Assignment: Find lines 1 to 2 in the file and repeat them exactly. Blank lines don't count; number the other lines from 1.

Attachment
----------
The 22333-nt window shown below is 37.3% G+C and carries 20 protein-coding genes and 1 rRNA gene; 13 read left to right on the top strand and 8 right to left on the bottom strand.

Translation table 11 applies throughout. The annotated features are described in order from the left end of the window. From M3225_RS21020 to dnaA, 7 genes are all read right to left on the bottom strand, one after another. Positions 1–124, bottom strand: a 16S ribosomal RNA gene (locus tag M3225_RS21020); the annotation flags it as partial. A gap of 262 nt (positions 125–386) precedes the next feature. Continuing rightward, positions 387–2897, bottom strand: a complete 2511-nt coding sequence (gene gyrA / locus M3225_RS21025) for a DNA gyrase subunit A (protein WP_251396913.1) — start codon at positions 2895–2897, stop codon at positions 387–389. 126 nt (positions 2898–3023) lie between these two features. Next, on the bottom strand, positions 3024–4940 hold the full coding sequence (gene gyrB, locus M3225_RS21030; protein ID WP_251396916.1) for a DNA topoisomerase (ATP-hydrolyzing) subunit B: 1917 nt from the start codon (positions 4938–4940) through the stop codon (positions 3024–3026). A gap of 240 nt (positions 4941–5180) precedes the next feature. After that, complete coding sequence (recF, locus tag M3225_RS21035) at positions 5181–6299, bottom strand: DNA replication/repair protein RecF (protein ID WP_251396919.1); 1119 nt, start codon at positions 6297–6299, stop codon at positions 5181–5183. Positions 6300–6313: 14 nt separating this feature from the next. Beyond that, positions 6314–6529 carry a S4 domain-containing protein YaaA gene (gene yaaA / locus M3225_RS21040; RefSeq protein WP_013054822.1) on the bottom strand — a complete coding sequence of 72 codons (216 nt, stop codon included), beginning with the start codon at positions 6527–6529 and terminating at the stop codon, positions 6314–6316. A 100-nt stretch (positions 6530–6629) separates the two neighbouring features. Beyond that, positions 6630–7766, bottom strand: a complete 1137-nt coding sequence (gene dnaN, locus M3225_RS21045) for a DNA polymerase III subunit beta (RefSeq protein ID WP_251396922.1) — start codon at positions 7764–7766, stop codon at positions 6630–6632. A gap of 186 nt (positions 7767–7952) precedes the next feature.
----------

The 22333-nt window shown below is 37.3% G+C and carries 20 protein-coding genes and 1 rRNA gene; 13 read left to right on the top strand and 8 right to left on the bottom strand.

Translation table 11 applies throughout. The annotated features are described in order from the left end of the window. From M3225_RS21020 to dnaA, 7 genes are all read right to left on the bottom strand, one after another. Positions 1–124, bottom strand: a 16S ribosomal RNA gene (locus tag M3225_RS21020); the annotation flags it as partial. A gap of 262 nt (positions 125–386) precedes the next feature. Continuing rightward, positions 387–2897, bottom strand: a complete 2511-nt coding sequence (gene gyrA / locus M3225_RS21025) for a DNA gyrase subunit A (protein WP_251396913.1) — start codon at positions 2895–2897, stop codon at positions 387–389. 126 nt (positions 2898–3023) lie between these two features. Next, on the bottom strand, positions 3024–4940 hold the full coding sequence (gene gyrB, locus M3225_RS21030; protein ID WP_251396916.1) for a DNA topoisomerase (ATP-hydrolyzing) subunit B: 1917 nt from the start codon (positions 4938–4940) through the stop codon (positions 3024–3026). A gap of 240 nt (positions 4941–5180) precedes the next feature. After that, complete coding sequence (recF, locus tag M3225_RS21035) at positions 5181–6299, bottom strand: DNA replication/repair protein RecF (protein ID WP_251396919.1); 1119 nt, start codon at positions 6297–6299, stop codon at positions 5181–5183. Positions 6300–6313: 14 nt separating this feature from the next. Beyond that, positions 6314–6529 carry a S4 domain-containing protein YaaA gene (gene yaaA / locus M3225_RS21040; RefSeq protein WP_013054822.1) on the bottom strand — a complete coding sequence of 72 codons (216 nt, stop codon included), beginning with the start codon at positions 6527–6529 and terminating at the stop codon, positions 6314–6316. A 100-nt stretch (positions 6530–6629) separates the two neighbouring features. Beyond that, positions 6630–7766, bottom strand: a complete 1137-nt coding sequence (gene dnaN, locus M3225_RS21045) for a DNA polymerase III subunit beta (RefSeq protein ID WP_251396922.1) — start codon at positions 7764–7766, stop codon at positions 6630–6632. A gap of 186 nt (positions 7767–7952) precedes the next feature.